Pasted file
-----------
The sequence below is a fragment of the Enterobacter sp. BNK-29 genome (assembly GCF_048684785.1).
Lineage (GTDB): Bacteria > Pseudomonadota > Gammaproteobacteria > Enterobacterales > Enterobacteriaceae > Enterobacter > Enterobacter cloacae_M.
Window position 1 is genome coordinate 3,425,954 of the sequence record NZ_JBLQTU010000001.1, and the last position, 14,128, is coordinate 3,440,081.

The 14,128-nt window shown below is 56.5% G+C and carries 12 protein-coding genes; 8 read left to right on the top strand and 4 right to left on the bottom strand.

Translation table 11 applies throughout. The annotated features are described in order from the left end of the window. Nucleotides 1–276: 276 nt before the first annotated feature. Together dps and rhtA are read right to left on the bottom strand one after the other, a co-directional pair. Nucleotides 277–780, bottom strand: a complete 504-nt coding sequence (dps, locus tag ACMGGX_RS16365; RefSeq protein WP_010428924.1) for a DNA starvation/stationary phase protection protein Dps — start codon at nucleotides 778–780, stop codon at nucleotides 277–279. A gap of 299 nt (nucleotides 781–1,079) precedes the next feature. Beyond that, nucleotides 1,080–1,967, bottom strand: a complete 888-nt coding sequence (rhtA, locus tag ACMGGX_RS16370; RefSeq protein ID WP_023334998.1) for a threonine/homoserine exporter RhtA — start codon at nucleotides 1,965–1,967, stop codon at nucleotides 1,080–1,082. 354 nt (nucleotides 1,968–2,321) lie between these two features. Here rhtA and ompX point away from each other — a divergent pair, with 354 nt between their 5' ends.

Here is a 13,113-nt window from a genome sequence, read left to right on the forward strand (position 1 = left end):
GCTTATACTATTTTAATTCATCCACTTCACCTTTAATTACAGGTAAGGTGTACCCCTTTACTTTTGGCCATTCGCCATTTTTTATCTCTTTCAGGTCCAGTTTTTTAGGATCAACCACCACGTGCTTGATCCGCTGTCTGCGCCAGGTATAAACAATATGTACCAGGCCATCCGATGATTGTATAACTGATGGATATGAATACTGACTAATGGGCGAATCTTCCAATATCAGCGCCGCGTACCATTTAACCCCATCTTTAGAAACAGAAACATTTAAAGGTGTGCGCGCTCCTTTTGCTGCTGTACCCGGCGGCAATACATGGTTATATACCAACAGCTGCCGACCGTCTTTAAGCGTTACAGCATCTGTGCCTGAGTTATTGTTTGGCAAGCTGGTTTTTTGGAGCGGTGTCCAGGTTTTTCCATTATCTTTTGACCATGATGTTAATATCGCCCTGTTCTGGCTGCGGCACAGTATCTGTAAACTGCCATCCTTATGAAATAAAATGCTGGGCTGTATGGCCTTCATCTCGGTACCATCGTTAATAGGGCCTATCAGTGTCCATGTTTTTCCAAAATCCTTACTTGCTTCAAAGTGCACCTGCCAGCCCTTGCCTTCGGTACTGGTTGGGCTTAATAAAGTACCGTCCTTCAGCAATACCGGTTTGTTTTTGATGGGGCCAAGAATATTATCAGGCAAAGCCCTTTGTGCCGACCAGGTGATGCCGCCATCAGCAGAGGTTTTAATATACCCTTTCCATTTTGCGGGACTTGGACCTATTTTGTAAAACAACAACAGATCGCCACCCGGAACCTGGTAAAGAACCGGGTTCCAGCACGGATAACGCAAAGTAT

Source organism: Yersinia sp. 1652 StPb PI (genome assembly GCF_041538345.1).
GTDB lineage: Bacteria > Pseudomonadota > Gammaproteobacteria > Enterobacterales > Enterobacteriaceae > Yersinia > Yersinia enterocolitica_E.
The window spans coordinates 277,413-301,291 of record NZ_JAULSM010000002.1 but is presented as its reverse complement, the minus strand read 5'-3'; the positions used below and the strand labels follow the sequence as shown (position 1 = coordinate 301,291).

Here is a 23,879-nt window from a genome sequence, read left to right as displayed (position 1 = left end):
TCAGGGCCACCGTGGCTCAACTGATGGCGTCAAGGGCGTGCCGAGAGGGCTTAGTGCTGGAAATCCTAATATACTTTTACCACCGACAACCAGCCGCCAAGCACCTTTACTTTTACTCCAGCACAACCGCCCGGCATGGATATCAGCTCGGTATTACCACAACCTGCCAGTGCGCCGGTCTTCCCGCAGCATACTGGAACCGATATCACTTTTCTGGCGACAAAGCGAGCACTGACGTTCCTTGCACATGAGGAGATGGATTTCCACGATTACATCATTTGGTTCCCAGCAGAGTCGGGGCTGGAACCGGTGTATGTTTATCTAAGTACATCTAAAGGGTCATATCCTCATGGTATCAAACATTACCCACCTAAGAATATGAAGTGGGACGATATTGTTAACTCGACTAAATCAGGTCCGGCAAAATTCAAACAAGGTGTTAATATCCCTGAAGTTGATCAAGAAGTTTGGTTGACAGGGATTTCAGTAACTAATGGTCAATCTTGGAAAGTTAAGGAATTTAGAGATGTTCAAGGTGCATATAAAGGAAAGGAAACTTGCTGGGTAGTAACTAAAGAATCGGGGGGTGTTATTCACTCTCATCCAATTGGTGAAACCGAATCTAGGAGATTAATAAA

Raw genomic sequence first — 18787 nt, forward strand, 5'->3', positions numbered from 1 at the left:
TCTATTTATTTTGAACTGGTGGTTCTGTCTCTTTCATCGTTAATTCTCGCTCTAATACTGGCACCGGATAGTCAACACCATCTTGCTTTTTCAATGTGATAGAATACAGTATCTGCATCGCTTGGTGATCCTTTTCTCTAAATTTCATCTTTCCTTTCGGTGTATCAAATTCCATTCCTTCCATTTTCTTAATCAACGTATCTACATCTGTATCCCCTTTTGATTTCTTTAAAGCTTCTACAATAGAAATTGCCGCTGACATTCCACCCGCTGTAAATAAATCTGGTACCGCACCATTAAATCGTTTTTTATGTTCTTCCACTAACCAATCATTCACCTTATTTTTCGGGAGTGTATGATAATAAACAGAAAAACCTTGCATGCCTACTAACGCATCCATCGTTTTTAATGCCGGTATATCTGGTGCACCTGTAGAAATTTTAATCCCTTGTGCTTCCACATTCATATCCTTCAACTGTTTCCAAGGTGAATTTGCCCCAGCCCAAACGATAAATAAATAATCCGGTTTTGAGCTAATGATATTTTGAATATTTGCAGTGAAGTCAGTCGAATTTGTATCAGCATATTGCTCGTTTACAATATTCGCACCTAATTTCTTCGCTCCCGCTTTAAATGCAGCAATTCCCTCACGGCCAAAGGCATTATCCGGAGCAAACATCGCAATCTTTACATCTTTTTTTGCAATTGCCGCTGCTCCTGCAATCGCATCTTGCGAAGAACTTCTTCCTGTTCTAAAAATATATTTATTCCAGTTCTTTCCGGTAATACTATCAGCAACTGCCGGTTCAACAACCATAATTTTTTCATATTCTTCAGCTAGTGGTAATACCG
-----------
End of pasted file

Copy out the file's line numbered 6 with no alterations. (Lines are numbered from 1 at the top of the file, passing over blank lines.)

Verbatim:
Here is a 13,113-nt window from a genome sequence, read left to right on the forward strand (position 1 = left end):